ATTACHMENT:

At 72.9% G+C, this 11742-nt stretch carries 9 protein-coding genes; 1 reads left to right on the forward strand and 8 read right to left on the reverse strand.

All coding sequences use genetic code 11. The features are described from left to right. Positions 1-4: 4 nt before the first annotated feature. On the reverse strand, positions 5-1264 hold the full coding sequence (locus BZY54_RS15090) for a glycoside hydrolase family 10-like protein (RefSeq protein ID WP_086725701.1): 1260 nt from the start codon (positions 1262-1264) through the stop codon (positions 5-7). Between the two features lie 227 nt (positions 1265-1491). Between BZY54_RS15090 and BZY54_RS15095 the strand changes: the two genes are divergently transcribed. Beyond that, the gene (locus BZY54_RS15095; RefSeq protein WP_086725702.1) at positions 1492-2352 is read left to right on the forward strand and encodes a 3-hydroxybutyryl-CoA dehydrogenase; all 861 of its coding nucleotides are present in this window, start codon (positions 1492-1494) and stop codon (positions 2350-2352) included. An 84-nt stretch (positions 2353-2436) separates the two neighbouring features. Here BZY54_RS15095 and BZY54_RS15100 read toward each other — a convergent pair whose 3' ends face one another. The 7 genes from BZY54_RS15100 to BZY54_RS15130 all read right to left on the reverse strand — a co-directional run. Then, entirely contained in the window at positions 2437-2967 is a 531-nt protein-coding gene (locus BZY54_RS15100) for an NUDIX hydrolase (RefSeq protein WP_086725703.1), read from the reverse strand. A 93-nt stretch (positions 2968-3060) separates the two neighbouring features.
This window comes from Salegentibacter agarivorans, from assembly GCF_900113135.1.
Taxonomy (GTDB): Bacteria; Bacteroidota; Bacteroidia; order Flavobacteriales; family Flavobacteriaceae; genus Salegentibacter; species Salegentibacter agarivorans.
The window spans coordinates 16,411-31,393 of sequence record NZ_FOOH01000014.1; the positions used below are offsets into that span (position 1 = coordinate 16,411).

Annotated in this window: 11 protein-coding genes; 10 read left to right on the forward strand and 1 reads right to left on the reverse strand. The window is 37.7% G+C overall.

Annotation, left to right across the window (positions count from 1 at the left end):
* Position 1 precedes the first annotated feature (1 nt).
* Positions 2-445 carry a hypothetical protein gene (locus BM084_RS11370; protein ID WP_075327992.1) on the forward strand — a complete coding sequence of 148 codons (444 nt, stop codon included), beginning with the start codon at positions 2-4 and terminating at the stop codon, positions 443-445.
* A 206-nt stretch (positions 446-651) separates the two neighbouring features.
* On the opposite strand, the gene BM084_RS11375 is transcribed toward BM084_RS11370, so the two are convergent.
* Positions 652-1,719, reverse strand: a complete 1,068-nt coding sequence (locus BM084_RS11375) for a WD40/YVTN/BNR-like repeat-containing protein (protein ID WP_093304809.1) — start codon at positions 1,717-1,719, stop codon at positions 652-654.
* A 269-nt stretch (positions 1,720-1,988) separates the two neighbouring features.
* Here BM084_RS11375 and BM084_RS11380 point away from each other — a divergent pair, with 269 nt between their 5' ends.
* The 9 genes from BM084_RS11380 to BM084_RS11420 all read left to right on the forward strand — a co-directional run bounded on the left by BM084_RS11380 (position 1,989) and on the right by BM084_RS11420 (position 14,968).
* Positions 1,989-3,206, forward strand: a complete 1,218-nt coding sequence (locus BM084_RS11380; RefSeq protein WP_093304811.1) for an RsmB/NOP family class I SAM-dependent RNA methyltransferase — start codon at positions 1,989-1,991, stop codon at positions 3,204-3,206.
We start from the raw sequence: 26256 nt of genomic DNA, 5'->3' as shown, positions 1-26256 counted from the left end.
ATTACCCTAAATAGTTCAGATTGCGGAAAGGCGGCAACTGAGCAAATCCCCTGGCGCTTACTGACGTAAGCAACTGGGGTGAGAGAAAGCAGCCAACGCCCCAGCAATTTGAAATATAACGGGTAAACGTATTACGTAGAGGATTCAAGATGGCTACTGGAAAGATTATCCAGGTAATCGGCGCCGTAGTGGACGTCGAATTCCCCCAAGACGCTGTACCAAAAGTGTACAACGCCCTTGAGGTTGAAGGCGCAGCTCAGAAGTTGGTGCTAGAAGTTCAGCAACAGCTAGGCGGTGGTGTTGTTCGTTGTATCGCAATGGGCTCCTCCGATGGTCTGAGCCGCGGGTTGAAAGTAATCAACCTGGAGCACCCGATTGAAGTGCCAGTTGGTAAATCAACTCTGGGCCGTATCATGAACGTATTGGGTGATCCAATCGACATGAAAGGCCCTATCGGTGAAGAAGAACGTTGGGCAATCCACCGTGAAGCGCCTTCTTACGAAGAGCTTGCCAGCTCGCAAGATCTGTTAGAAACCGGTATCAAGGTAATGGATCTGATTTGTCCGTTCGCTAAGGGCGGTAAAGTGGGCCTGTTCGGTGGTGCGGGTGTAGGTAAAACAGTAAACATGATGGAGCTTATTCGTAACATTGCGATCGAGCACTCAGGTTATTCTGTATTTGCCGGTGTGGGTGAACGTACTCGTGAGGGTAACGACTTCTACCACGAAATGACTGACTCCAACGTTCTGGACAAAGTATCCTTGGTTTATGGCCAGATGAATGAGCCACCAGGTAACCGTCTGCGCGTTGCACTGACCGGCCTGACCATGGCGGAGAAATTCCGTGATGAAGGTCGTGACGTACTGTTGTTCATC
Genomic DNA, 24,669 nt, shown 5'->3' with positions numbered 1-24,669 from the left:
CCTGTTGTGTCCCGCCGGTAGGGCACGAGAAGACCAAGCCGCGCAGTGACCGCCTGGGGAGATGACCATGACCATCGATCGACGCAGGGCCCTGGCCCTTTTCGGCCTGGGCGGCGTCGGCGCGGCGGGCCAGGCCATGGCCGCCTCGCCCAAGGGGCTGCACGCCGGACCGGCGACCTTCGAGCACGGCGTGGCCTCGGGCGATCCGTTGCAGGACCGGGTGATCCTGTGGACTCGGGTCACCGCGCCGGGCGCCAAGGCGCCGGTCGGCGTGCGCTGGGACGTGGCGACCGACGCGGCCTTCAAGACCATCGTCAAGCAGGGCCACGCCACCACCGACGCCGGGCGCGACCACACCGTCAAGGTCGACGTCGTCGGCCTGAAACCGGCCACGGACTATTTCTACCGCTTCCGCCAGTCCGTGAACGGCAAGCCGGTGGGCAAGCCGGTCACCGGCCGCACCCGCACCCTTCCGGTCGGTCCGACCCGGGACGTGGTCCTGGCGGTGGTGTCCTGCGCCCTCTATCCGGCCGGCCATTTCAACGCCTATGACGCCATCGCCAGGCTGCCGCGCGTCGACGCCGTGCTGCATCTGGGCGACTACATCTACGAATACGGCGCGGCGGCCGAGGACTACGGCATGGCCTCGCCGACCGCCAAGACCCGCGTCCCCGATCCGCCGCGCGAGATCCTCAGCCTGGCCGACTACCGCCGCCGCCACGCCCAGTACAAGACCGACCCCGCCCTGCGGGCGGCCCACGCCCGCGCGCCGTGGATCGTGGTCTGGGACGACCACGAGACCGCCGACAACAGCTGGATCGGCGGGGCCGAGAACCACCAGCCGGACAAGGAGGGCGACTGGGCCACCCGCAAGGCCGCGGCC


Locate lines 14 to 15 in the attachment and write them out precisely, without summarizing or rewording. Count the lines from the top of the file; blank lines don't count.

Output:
* Here BM084_RS11375 and BM084_RS11380 point away from each other — a divergent pair, with 269 nt between their 5' ends.
* The 9 genes from BM084_RS11380 to BM084_RS11420 all read left to right on the forward strand — a co-directional run bounded on the left by BM084_RS11380 (position 1,989) and on the right by BM084_RS11420 (position 14,968).